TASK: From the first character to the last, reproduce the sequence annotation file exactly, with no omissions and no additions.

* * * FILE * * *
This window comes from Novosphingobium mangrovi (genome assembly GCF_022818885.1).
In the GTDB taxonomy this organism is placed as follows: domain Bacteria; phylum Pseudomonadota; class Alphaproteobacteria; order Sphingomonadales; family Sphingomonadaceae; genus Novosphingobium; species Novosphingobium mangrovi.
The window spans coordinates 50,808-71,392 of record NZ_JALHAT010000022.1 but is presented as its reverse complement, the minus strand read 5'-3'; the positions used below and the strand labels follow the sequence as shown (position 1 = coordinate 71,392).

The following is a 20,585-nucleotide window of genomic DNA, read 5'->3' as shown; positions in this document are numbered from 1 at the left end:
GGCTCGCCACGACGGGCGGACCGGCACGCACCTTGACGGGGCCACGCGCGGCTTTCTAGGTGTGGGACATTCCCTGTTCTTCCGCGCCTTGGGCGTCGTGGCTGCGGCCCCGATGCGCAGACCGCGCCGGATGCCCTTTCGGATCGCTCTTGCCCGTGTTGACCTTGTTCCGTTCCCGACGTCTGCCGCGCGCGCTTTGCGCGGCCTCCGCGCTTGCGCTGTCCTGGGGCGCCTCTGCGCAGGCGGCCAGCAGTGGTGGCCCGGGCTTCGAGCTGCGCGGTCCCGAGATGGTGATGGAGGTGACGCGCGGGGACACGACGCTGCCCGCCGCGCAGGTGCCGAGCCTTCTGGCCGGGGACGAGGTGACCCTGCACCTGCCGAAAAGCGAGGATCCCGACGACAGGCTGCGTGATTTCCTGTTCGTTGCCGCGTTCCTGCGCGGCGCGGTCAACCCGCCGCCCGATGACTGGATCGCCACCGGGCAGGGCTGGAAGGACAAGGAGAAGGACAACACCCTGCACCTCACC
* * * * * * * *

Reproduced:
This window comes from Novosphingobium mangrovi (genome assembly GCF_022818885.1).
In the GTDB taxonomy this organism is placed as follows: domain Bacteria; phylum Pseudomonadota; class Alphaproteobacteria; order Sphingomonadales; family Sphingomonadaceae; genus Novosphingobium; species Novosphingobium mangrovi.
The window spans coordinates 50,808-71,392 of record NZ_JALHAT010000022.1 but is presented as its reverse complement, the minus strand read 5'-3'; the positions used below and the strand labels follow the sequence as shown (position 1 = coordinate 71,392).

The following is a 20,585-nucleotide window of genomic DNA, read 5'->3' as shown; positions in this document are numbered from 1 at the left end:
GGCTCGCCACGACGGGCGGACCGGCACGCACCTTGACGGGGCCACGCGCGGCTTTCTAGGTGTGGGACATTCCCTGTTCTTCCGCGCCTTGGGCGTCGTGGCTGCGGCCCCGATGCGCAGACCGCGCCGGATGCCCTTTCGGATCGCTCTTGCCCGTGTTGACCTTGTTCCGTTCCCGACGTCTGCCGCGCGCGCTTTGCGCGGCCTCCGCGCTTGCGCTGTCCTGGGGCGCCTCTGCGCAGGCGGCCAGCAGTGGTGGCCCGGGCTTCGAGCTGCGCGGTCCCGAGATGGTGATGGAGGTGACGCGCGGGGACACGACGCTGCCCGCCGCGCAGGTGCCGAGCCTTCTGGCCGGGGACGAGGTGACCCTGCACCTGCCGAAAAGCGAGGATCCCGACGACAGGCTGCGTGATTTCCTGTTCGTTGCCGCGTTCCTGCGCGGCGCGGTCAACCCGCCGCCCGATGACTGGATCGCCACCGGGCAGGGCTGGAAGGACAAGGAGAAGGACAACACCCTGCACCTCACC